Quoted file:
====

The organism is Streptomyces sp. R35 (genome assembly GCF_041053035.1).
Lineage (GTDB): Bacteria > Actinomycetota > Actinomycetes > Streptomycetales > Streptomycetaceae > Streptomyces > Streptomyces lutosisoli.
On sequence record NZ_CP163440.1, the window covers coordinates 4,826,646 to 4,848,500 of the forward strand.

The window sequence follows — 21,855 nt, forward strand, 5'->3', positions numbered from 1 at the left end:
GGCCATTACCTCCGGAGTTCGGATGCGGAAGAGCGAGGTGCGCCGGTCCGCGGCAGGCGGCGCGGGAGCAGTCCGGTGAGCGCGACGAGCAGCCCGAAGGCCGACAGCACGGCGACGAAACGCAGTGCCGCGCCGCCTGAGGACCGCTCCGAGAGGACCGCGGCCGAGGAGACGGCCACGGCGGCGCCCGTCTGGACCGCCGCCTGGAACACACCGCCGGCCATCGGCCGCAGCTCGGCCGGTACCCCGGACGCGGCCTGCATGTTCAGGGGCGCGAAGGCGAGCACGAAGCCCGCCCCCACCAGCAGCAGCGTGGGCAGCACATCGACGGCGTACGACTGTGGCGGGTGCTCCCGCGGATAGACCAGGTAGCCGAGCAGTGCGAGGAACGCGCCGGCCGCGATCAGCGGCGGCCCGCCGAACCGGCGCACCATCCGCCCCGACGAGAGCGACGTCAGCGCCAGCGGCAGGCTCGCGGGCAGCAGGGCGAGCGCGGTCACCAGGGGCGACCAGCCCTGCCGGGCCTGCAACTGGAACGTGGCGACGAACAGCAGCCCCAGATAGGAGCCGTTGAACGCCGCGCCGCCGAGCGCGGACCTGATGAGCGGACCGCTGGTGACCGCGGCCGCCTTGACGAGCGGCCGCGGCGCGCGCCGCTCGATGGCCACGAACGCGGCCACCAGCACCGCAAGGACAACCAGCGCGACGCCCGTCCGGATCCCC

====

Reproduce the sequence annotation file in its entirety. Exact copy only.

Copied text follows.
The organism is Streptomyces sp. R35 (genome assembly GCF_041053035.1).
Lineage (GTDB): Bacteria > Actinomycetota > Actinomycetes > Streptomycetales > Streptomycetaceae > Streptomyces > Streptomyces lutosisoli.
On sequence record NZ_CP163440.1, the window covers coordinates 4,826,646 to 4,848,500 of the forward strand.

The window sequence follows — 21,855 nt, forward strand, 5'->3', positions numbered from 1 at the left end:
GGCCATTACCTCCGGAGTTCGGATGCGGAAGAGCGAGGTGCGCCGGTCCGCGGCAGGCGGCGCGGGAGCAGTCCGGTGAGCGCGACGAGCAGCCCGAAGGCCGACAGCACGGCGACGAAACGCAGTGCCGCGCCGCCTGAGGACCGCTCCGAGAGGACCGCGGCCGAGGAGACGGCCACGGCGGCGCCCGTCTGGACCGCCGCCTGGAACACACCGCCGGCCATCGGCCGCAGCTCGGCCGGTACCCCGGACGCGGCCTGCATGTTCAGGGGCGCGAAGGCGAGCACGAAGCCCGCCCCCACCAGCAGCAGCGTGGGCAGCACATCGACGGCGTACGACTGTGGCGGGTGCTCCCGCGGATAGACCAGGTAGCCGAGCAGTGCGAGGAACGCGCCGGCCGCGATCAGCGGCGGCCCGCCGAACCGGCGCACCATCCGCCCCGACGAGAGCGACGTCAGCGCCAGCGGCAGGCTCGCGGGCAGCAGGGCGAGCGCGGTCACCAGGGGCGACCAGCCCTGCCGGGCCTGCAACTGGAACGTGGCGACGAACAGCAGCCCCAGATAGGAGCCGTTGAACGCCGCGCCGCCGAGCGCGGACCTGATGAGCGGACCGCTGGTGACCGCGGCCGCCTTGACGAGCGGCCGCGGCGCGCGCCGCTCGATGGCCACGAACGCGGCCACCAGCACCGCAAGGACAACCAGCGCGACGCCCGTCCGGATCCCC